Oklahoma Data Leak
Usually I don’t bother blogging about these, but this one is particularly bad. Anyone with basic SQL knowledge could have registered anyone he wanted as a sex offender.
One of the cardinal rules of computer programming is to never trust your input. This holds especially true when your input comes from users, and even more so when it comes from the anonymous, general public. Apparently, the developers at Oklahoma’s Department of Corrections slept through that day in computer science class, and even managed to skip all of Common Sense 101. You see, not only did they trust anonymous user input on their public-facing website, but they blindly executed it and displayed whatever came back.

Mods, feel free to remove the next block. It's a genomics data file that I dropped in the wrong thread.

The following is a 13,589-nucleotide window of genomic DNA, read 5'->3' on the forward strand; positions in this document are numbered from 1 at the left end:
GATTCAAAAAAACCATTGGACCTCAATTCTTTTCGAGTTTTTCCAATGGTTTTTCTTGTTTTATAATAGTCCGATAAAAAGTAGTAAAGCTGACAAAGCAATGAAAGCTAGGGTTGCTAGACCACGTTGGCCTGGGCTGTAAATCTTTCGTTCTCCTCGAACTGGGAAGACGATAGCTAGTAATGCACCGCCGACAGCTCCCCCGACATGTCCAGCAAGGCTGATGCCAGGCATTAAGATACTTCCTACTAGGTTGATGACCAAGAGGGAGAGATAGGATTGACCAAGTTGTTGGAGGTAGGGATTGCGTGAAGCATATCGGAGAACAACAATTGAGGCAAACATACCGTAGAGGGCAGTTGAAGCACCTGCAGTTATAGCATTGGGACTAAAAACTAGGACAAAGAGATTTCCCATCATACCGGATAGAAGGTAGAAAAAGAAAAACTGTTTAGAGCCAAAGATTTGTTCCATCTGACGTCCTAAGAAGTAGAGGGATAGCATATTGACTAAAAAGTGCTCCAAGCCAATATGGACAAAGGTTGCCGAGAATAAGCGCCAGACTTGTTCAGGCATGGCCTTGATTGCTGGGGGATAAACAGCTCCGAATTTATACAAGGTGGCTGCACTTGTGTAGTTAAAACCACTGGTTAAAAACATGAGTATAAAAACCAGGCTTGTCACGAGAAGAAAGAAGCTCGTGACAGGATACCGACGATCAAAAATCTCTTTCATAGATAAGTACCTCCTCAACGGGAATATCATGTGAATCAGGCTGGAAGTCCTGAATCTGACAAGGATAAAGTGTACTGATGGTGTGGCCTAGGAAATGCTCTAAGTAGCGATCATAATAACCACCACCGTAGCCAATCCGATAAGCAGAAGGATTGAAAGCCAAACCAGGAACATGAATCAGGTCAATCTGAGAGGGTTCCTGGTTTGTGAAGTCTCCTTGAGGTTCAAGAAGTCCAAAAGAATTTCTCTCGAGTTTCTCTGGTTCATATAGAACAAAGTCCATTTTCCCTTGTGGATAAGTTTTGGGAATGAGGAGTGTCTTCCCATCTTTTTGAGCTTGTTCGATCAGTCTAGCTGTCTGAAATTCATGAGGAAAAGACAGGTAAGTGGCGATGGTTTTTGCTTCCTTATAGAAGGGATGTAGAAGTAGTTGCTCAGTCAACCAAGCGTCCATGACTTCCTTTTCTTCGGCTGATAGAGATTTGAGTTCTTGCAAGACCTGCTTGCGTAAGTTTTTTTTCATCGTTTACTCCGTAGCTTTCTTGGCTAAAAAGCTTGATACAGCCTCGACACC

The result of this negligently bad coding has some rather serious consequences: the names, addresses, and social security numbers of tens of thousands of Oklahoma residents were made available to the general public for a period of at least three years. Up until yesterday, April 13 2008, anyone with a web browser and the knowledge from Chapter One of SQL For Dummies could have easily accessed—and possibly, changed—any data within the DOC’s databases. It took me all of a minute to figure out how to download 10,597 records—SSNs and all—from their website.